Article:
Paleontologists Are Still Digging Into the Origins of the 'Chinese Pompeii' - Atlas Obscura
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Paleontologists Are Still Digging Into the Origins of the ‘Chinese Pompeii’

What we know (and what we don’t) about the Jehol Biota.

A raptor, genus <em>Zhenyuanlong</em>.
A raptor, genus Zhenyuanlong. Steve Brusatte and Junchang Lu.

When something dies, nature ensures that its remains won’t stay intact. Microbes eat away at the soft tissue, and wind, rain, rivers, oceans, and scavengers shuffle around the hard segments of the corpse. As eons pass by, these skeletal segments may become fossilized, but they remain broken jigsaw pieces of a puzzle that often cannot be entirely pieced back together.

But around 130 to 120 million years ago, in what is now northeastern China, nature behaved rather differently. It was then, during the early Cretaceous, that a series of cataclysmic events took place, ensuring that a vast collection of plants and animals, including plenty of dinosaurs, were left in much the same state they were in when they were alive.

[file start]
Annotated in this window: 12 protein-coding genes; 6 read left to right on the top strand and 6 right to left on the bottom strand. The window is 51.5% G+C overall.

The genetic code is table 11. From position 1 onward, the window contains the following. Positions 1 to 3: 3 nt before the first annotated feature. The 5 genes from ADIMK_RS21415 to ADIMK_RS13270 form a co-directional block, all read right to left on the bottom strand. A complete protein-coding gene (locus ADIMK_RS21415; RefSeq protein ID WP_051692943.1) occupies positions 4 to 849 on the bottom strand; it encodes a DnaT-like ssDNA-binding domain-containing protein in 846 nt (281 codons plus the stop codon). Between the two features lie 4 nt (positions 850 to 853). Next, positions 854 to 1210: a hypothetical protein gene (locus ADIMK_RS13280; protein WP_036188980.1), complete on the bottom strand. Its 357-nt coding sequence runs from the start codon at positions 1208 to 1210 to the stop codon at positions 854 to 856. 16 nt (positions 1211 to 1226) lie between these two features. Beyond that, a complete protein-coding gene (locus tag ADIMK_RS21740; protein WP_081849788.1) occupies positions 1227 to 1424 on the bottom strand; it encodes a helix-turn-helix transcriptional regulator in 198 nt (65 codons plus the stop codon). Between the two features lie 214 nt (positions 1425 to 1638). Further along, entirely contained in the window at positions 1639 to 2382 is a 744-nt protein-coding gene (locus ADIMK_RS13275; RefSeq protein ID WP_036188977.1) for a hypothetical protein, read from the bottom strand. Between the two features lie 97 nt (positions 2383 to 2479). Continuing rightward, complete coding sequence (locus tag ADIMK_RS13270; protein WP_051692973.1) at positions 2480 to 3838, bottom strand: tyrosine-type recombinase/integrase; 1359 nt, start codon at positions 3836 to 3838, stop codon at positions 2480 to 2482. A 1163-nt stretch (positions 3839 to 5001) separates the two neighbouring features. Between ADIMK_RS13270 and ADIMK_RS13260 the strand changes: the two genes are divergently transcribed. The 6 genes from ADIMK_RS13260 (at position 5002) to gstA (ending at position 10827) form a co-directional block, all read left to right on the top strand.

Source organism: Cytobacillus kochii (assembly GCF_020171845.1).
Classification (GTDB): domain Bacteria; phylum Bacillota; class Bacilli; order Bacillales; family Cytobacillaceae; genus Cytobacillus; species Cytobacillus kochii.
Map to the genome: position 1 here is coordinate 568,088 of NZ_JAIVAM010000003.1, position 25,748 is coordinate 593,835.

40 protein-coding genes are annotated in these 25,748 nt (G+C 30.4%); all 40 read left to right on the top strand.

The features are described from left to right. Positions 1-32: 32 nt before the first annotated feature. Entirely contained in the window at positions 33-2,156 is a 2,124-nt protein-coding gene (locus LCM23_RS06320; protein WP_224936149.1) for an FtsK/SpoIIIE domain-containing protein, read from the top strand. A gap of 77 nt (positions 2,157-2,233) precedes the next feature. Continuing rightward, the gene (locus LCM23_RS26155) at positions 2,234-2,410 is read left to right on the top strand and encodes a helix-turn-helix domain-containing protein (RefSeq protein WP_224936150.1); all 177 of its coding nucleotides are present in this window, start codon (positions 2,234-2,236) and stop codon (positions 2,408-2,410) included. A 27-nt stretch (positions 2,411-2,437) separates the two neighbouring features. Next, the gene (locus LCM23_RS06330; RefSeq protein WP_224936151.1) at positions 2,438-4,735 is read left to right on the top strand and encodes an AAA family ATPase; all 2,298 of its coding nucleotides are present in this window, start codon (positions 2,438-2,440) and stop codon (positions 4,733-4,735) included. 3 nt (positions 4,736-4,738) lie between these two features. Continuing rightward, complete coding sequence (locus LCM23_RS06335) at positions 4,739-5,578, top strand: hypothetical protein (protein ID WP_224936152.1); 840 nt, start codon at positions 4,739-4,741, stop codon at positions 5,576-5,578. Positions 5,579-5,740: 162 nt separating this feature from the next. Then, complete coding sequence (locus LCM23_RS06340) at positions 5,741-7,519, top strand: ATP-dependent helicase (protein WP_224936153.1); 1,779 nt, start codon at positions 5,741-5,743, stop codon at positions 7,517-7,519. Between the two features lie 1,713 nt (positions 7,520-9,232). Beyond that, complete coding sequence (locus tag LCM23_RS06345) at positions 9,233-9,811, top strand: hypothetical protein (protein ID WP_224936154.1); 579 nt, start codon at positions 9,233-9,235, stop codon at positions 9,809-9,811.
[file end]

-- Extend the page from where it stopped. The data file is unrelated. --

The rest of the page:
These often fully or at least partly joined-up fossilized skeletons looked like they had been frozen in time. Many of them still retained soft tissues, from muscles to skin. The remarkable state of preservation at this location, officially known as the Jehol Biota, led to some researchers and journalists to dub the site the “Chinese Pompeii.”

However, the true story behind this fossiliferous trove, which spans 10 million years, is more complex than this striking moniker would lead you to believe. Even today, experts still aren’t completely sure what produced one of the most important paleontological sites on Earth.

Historical records are vague about the date when these important fossil beds were first discovered. But we do know that during the late 19th and early 20th centuries, they caught the attention of a few fossil collectors.

It was, however, a series of major papers, including several published in Nature and Science in the 1990s, that garnered the site wider attention from the scientific world. The papers carefully described the contents of the rock layers, and revealed a number of amazing fossils. The layers have since been found to contain thousands of individual species, including fishes, frogs, turtles, birds, non-avian dinosaurs, pterosaurs, salamanders, plants, mammals, insects, and more.